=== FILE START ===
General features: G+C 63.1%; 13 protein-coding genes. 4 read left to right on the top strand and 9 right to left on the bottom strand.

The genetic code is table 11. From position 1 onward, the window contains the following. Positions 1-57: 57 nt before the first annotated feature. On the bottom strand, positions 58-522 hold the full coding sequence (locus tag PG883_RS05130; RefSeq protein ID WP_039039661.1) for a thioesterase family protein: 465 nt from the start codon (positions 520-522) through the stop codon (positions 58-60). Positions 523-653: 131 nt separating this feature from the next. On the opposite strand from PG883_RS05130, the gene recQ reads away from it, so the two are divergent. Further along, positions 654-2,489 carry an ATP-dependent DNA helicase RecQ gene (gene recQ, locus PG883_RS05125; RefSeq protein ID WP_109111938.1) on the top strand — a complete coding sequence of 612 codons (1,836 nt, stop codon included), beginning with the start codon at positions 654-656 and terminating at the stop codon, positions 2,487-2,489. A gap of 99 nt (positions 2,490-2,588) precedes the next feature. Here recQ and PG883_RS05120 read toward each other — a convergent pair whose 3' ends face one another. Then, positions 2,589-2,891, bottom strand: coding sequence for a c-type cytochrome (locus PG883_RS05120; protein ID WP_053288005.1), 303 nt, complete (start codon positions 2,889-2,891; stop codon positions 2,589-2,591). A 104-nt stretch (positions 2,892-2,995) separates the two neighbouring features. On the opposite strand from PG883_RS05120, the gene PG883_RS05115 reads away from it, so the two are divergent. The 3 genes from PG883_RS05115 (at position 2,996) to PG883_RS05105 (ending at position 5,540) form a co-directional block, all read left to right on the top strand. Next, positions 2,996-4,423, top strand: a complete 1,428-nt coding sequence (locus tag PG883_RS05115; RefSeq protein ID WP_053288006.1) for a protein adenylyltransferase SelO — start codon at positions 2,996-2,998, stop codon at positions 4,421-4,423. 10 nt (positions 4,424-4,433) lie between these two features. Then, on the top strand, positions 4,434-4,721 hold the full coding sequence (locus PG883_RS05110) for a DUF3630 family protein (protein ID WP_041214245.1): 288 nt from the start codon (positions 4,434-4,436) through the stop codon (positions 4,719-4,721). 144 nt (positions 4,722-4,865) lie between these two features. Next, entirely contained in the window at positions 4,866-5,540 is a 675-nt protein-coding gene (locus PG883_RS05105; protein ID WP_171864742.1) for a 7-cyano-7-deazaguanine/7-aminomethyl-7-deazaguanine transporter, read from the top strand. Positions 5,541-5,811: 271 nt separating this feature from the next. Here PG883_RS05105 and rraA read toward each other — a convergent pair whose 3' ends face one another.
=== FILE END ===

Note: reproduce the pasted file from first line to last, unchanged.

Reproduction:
General features: G+C 63.1%; 13 protein-coding genes. 4 read left to right on the top strand and 9 right to left on the bottom strand.

The genetic code is table 11. From position 1 onward, the window contains the following. Positions 1-57: 57 nt before the first annotated feature. On the bottom strand, positions 58-522 hold the full coding sequence (locus tag PG883_RS05130; RefSeq protein ID WP_039039661.1) for a thioesterase family protein: 465 nt from the start codon (positions 520-522) through the stop codon (positions 58-60). Positions 523-653: 131 nt separating this feature from the next. On the opposite strand from PG883_RS05130, the gene recQ reads away from it, so the two are divergent. Further along, positions 654-2,489 carry an ATP-dependent DNA helicase RecQ gene (gene recQ, locus PG883_RS05125; RefSeq protein ID WP_109111938.1) on the top strand — a complete coding sequence of 612 codons (1,836 nt, stop codon included), beginning with the start codon at positions 654-656 and terminating at the stop codon, positions 2,487-2,489. A gap of 99 nt (positions 2,490-2,588) precedes the next feature. Here recQ and PG883_RS05120 read toward each other — a convergent pair whose 3' ends face one another. Then, positions 2,589-2,891, bottom strand: coding sequence for a c-type cytochrome (locus PG883_RS05120; protein ID WP_053288005.1), 303 nt, complete (start codon positions 2,889-2,891; stop codon positions 2,589-2,591). A 104-nt stretch (positions 2,892-2,995) separates the two neighbouring features. On the opposite strand from PG883_RS05120, the gene PG883_RS05115 reads away from it, so the two are divergent. The 3 genes from PG883_RS05115 (at position 2,996) to PG883_RS05105 (ending at position 5,540) form a co-directional block, all read left to right on the top strand. Next, positions 2,996-4,423, top strand: a complete 1,428-nt coding sequence (locus tag PG883_RS05115; RefSeq protein ID WP_053288006.1) for a protein adenylyltransferase SelO — start codon at positions 2,996-2,998, stop codon at positions 4,421-4,423. 10 nt (positions 4,424-4,433) lie between these two features. Then, on the top strand, positions 4,434-4,721 hold the full coding sequence (locus PG883_RS05110) for a DUF3630 family protein (protein ID WP_041214245.1): 288 nt from the start codon (positions 4,434-4,436) through the stop codon (positions 4,719-4,721). 144 nt (positions 4,722-4,865) lie between these two features. Next, entirely contained in the window at positions 4,866-5,540 is a 675-nt protein-coding gene (locus PG883_RS05105; protein ID WP_171864742.1) for a 7-cyano-7-deazaguanine/7-aminomethyl-7-deazaguanine transporter, read from the top strand. Positions 5,541-5,811: 271 nt separating this feature from the next. Here PG883_RS05105 and rraA read toward each other — a convergent pair whose 3' ends face one another.